myaru: (VP - Shiho)
Myaru ([personal profile] myaru) wrote2016-11-03 01:08 pm

Real quick Nanowrimo brainstorm.

At the beginning of the year, when setting my goals, I took Nano off the list--again--because it has a record of burning me out for one or two months after the finish line, and that's counter-productive re: the "write every day" goal.


There's a yearly word count to meet on my goal sheet, and for the last two months, I have NOT been writing every day. I'm damn well going to meet that word count, so... there's some catching up to do, and Nano is as good a way as any to make up the deficit. Only problem is, since this wasn't in the plan, I also have nothing lined up that would work for a 50k word sprint. Technically you're not supposed to use something you're already working on, which I respect. However, as someone who tends to write long-form stories voluntarily anyway, I'm less inclined to follow the major rule, which insists you must work on a novel.


1. Come up with a new novel idea
Pros: this is the holy grail of Nanowrimo, and it's not like the story has to be good. I've got tons of one-liner ideas for stories.

Cons: even I hate working with nothing, and this is coming from someone who uses the pantser/Pratchett method of having a few cool ideas and wandering around to connect the dots while writing. Having "a few ideas" amounts to waaaay more guidance than you might think.

2. Use a novel idea/plan that isn't ready
Pros: there's more internal guidance for the story, as mentioned above. Doing this means writing something I already want to explore, so that's also cool, and I can get the connect-the-dots draft out of the way sooner. This way would definitely allow more thorough fleshing-out of characters and ideas I haven't been thinking about lately.

Cons: there are volumes of literature out there to invalidate a writer's assessment of their own work and whether or not it's ready, which amounts to, "Stop being afraid to start and just do it!" Sometimes the writer is right, though--it isn't ready. Starting before you aren't ready, legit, is a good way to stall and abandon a story, in my opinion. See: The Summer Chronicle. First of all, I started with a very vague idea. When it grew a surprise plot, that was cool! There was no planning involved in this, though; I got a long way in before finally stalling and writing myself into... if not a box, a situation where I did not want to continue because I hadn't adequately planned for one of my seat-of-the-pants plot twists. Is that story finished? Hahahah no.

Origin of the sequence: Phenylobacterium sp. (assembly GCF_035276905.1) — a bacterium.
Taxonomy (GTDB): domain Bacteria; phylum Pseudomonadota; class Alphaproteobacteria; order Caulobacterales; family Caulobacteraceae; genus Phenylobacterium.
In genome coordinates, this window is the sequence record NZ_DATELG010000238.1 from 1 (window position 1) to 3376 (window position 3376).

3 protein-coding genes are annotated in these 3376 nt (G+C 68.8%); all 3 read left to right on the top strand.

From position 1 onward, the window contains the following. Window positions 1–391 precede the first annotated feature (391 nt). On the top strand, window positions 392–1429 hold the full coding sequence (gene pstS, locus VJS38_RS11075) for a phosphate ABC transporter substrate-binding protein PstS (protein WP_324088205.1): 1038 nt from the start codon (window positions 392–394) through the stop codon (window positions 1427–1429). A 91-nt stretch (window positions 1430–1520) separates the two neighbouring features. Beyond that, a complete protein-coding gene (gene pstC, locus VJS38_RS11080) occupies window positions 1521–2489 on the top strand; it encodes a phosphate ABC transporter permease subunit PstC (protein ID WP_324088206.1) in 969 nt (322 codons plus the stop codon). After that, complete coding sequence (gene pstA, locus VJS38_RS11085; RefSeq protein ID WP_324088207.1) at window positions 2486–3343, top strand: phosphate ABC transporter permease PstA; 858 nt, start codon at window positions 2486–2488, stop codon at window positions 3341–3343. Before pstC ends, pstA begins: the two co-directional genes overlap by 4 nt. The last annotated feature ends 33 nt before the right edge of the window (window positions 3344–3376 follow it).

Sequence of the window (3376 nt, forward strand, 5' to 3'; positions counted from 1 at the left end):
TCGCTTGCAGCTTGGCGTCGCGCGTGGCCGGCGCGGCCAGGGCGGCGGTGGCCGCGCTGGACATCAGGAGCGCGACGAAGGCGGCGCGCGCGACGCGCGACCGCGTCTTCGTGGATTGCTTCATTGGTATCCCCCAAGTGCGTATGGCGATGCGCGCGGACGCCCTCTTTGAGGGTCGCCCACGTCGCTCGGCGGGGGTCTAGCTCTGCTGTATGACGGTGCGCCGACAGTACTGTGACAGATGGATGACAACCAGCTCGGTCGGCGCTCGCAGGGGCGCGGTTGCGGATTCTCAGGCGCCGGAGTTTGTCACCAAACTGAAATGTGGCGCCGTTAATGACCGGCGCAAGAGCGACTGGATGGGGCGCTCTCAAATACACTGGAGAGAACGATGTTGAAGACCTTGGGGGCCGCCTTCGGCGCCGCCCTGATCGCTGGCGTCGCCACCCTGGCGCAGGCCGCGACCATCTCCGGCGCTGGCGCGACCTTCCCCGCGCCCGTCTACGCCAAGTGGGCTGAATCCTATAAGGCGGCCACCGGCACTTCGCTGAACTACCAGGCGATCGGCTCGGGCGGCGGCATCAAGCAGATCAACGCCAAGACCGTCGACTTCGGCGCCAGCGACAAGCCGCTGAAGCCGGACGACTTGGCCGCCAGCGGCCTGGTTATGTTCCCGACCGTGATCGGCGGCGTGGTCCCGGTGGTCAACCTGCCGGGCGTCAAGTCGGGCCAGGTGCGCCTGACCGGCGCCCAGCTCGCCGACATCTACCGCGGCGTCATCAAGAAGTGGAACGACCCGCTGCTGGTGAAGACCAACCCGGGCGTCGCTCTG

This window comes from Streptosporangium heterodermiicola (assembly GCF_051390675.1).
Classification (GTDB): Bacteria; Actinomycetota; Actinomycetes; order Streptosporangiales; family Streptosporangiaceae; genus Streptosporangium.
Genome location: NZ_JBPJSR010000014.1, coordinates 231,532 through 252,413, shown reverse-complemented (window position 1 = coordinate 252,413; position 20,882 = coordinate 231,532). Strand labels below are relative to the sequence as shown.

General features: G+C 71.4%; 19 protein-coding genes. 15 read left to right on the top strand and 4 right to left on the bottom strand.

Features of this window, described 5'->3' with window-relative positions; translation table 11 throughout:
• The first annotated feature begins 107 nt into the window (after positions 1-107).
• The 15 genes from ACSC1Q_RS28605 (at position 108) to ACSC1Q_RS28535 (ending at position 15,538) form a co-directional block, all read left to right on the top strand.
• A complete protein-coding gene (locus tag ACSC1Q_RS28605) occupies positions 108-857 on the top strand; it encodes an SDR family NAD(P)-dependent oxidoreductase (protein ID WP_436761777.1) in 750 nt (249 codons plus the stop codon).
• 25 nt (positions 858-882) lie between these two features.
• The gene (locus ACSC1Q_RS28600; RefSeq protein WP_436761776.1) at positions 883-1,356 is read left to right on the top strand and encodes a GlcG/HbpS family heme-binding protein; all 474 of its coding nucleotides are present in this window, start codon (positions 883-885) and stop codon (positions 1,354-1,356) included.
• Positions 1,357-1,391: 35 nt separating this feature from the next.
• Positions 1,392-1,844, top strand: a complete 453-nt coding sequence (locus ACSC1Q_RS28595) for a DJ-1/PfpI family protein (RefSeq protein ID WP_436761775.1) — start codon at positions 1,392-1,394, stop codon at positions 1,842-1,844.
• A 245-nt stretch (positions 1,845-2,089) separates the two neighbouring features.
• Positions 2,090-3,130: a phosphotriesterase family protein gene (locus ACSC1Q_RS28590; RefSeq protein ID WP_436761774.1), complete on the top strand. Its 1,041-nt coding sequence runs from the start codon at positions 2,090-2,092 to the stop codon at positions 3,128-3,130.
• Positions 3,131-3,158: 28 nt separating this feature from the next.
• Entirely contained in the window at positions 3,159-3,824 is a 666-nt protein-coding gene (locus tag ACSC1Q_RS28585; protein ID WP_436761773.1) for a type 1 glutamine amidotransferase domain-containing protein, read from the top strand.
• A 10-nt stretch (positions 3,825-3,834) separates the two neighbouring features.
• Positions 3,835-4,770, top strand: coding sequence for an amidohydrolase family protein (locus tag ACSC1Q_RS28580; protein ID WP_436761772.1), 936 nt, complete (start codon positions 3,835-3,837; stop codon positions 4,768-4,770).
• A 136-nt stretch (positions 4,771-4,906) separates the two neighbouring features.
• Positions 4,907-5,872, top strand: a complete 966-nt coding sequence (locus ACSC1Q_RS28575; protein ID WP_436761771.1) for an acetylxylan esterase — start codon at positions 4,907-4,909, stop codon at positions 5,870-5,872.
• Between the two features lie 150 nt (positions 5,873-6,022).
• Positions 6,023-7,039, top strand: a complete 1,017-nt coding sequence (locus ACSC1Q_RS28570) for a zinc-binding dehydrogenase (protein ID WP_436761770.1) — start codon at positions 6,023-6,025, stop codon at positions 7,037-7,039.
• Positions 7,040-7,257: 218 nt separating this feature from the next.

That said, I was also kind of afraid to write Ashnard. So there's some truth to the "stop being afraid" thing.

3. Do the anthology-of-short-stories again
Pros: I get to write in smaller bites, and explore more than one idea.

Cons: This technically isn't an approved project type, unless Nano has changed. (Which is possible. I don't bother to look at the website anymore, because "Write 50k words in a month" is all I feel the need to know.) Also, this runs into the problem #1 has: using lots of story ideas that are ill-considered at best.

4. Ignore the rules and continue the current project anyway
Pros: no changes necessary right now!

Cons: This project definitely doesn't have fifty thousand words in it, which brings me to the problems mentioned in #1 and #3.

5. Use this opportunity to rewrite something long
Pros: This is much easier than coming up with something new; a lot of the work is done for me, and I have three projects like this sitting in the electronic drawer, waiting for rewriting. There are also long fanfic projects that fit this bill, if I don't feel like working on the originals.